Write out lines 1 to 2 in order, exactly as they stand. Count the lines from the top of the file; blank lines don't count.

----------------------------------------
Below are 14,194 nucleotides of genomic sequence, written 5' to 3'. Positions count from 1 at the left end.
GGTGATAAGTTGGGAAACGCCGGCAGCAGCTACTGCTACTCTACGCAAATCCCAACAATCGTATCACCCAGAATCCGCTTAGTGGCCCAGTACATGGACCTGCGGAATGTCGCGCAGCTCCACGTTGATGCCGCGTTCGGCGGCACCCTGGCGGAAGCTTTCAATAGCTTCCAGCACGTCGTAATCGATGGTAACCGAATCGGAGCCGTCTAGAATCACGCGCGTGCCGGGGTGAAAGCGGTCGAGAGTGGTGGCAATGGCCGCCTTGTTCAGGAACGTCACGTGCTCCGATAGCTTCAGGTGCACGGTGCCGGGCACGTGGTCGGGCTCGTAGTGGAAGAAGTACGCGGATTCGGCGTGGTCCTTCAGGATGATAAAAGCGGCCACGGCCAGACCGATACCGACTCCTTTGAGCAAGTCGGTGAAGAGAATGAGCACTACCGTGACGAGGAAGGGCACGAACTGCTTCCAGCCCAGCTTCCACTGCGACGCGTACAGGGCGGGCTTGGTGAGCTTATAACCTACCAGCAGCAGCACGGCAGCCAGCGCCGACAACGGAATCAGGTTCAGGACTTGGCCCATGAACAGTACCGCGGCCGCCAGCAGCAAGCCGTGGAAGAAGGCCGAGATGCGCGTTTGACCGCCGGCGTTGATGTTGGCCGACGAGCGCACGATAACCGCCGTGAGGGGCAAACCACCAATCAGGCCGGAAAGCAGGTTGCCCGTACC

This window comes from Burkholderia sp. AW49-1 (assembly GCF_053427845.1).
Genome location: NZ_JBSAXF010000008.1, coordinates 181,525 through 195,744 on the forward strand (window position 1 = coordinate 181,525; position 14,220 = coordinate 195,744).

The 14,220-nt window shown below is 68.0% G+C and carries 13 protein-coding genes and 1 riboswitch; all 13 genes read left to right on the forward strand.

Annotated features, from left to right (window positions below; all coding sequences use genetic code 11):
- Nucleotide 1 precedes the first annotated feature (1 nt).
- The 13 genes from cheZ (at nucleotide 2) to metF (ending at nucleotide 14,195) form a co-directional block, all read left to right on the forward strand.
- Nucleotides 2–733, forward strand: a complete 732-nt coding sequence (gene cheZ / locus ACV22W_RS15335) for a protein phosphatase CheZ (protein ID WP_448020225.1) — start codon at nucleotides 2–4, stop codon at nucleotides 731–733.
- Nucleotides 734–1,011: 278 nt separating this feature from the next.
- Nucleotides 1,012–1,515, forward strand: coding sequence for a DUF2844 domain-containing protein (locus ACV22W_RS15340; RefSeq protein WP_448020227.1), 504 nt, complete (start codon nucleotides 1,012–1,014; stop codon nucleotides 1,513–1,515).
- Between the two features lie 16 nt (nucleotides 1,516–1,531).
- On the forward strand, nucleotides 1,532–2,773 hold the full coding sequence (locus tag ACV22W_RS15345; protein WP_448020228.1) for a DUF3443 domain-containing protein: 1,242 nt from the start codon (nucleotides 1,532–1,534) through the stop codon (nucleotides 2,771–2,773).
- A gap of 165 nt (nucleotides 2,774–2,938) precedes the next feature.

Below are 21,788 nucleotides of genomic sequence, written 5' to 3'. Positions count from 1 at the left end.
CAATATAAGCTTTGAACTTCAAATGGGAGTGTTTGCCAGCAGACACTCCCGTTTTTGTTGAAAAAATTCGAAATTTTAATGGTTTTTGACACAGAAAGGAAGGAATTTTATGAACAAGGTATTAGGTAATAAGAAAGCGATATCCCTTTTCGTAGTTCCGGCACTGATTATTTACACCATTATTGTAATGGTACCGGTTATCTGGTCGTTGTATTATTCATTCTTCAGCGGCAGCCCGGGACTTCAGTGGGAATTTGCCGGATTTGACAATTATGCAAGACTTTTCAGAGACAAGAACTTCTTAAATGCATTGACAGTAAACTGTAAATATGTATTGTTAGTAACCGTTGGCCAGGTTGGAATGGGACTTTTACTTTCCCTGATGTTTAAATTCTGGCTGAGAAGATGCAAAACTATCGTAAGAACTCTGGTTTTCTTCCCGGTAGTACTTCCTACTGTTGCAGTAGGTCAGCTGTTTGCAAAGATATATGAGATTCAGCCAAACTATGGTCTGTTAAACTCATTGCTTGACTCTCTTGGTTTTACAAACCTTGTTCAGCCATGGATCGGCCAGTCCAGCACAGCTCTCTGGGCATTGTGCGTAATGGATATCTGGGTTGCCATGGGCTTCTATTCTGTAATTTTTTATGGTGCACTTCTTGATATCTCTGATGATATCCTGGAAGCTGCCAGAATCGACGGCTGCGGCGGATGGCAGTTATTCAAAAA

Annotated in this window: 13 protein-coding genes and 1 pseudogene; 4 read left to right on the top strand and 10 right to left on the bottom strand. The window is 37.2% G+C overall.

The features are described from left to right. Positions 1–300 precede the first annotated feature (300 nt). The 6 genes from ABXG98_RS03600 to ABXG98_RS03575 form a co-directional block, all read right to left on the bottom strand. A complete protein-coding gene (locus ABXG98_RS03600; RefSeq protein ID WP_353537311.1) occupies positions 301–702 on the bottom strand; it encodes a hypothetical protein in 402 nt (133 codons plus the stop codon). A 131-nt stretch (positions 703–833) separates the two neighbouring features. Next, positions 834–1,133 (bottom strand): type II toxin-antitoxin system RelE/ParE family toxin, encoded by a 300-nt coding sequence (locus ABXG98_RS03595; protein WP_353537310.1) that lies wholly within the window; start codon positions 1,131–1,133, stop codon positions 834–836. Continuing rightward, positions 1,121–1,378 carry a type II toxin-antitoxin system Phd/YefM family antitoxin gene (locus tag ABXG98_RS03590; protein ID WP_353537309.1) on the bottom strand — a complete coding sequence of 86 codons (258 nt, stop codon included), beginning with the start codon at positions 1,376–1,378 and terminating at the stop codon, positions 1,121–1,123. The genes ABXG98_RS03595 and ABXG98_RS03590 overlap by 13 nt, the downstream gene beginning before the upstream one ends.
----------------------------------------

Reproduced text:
Below are 14,194 nucleotides of genomic sequence, written 5' to 3'. Positions count from 1 at the left end.
GGTGATAAGTTGGGAAACGCCGGCAGCAGCTACTGCTACTCTACGCAAATCCCAACAATCGTATCACCCAGAATCCGCTTAGTGGCCCAGTACATGGACCTGCGGAATGTCGCGCAGCTCCACGTTGATGCCGCGTTCGGCGGCACCCTGGCGGAAGCTTTCAATAGCTTCCAGCACGTCGTAATCGATGGTAACCGAATCGGAGCCGTCTAGAATCACGCGCGTGCCGGGGTGAAAGCGGTCGAGAGTGGTGGCAATGGCCGCCTTGTTCAGGAACGTCACGTGCTCCGATAGCTTCAGGTGCACGGTGCCGGGCACGTGGTCGGGCTCGTAGTGGAAGAAGTACGCGGATTCGGCGTGGTCCTTCAGGATGATAAAAGCGGCCACGGCCAGACCGATACCGACTCCTTTGAGCAAGTCGGTGAAGAGAATGAGCACTACCGTGACGAGGAAGGGCACGAACTGCTTCCAGCCCAGCTTCCACTGCGACGCGTACAGGGCGGGCTTGGTGAGCTTATAACCTACCAGCAGCAGCACGGCAGCCAGCGCCGACAACGGAATCAGGTTCAGGACTTGGCCCATGAACAGTACCGCGGCCGCCAGCAGCAAGCCGTGGAAGAAGGCCGAGATGCGCGTTTGACCGCCGGCGTTGATGTTGGCCGACGAGCGCACGATAACCGCCGTGAGGGGCAAACCACCAATCAGGCCGGAAAGCAGGTTGCCCGTACC